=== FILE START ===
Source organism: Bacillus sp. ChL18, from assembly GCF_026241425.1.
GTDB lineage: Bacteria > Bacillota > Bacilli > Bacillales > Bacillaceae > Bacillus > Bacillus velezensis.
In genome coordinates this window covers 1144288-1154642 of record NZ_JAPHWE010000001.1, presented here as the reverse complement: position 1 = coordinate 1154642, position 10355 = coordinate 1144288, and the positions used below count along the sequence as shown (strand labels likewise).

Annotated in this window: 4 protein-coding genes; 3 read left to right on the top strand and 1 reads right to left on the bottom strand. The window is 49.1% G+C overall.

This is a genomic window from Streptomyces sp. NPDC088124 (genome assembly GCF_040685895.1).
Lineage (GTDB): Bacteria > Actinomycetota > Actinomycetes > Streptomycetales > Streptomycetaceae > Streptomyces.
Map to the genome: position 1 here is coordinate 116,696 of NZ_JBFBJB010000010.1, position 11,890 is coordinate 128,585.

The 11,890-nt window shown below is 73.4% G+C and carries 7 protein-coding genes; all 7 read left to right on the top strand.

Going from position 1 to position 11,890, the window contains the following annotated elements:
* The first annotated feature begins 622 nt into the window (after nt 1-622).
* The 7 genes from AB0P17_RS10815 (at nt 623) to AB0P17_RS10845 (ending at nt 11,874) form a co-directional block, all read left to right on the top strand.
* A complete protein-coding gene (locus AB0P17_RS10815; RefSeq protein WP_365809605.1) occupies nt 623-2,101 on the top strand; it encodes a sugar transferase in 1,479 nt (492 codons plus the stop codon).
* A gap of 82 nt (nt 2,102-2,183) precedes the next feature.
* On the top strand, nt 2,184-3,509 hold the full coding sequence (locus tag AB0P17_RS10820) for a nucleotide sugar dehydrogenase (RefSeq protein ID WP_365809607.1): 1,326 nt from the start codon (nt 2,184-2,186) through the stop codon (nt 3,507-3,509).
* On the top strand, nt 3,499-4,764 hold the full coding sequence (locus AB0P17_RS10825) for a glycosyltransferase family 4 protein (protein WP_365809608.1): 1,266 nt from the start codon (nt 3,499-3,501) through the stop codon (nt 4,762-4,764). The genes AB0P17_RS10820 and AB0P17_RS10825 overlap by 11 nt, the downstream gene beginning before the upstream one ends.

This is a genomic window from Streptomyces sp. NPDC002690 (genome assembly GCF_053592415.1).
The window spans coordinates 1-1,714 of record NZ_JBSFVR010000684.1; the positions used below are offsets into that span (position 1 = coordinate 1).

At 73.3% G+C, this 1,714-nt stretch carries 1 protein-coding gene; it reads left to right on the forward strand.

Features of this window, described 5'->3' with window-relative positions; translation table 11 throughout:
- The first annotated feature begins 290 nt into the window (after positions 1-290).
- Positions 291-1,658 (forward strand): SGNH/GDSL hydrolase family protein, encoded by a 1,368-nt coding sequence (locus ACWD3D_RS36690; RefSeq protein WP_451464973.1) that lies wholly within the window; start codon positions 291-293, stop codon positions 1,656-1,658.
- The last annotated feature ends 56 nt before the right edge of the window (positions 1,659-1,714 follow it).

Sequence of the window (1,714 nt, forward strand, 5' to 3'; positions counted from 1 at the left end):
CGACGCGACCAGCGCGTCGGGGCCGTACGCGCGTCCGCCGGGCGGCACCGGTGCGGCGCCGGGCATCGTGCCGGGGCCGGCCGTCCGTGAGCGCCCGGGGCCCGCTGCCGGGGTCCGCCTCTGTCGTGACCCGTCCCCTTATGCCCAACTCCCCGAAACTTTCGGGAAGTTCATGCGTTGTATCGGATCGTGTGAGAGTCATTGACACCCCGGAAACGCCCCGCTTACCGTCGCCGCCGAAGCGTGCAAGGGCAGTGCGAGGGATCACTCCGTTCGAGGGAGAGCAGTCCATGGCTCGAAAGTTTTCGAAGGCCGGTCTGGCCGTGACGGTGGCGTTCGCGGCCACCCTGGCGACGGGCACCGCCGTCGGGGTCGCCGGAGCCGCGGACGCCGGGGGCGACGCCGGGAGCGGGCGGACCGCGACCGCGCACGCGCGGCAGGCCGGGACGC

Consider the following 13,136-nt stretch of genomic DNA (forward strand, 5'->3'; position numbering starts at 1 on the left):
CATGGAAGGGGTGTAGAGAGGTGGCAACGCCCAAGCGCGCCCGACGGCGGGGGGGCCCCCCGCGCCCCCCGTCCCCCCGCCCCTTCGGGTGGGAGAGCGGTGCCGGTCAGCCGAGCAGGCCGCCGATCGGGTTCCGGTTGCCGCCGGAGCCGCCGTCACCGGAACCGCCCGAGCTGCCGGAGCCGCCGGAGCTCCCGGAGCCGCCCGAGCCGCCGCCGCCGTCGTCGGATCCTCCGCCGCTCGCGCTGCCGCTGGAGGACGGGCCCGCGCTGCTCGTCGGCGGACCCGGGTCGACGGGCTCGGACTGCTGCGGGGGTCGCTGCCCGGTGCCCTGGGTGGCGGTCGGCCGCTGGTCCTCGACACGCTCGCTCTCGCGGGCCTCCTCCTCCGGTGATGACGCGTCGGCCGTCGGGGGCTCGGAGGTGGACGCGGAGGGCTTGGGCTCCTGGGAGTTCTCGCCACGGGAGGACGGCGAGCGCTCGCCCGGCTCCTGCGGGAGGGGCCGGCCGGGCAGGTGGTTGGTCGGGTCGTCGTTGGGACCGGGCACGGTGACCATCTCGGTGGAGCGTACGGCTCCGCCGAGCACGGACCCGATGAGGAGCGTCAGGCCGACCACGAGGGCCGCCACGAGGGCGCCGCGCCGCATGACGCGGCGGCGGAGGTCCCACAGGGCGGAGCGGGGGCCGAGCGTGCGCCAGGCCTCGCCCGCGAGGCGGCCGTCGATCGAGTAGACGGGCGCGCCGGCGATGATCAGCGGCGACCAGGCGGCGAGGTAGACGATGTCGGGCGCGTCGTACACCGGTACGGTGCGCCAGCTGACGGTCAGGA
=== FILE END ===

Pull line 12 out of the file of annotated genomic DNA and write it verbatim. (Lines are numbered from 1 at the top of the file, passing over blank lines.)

* A complete protein-coding gene (locus AB0P17_RS10815; RefSeq protein WP_365809605.1) occupies nt 623-2,101 on the top strand; it encodes a sugar transferase in 1,479 nt (492 codons plus the stop codon).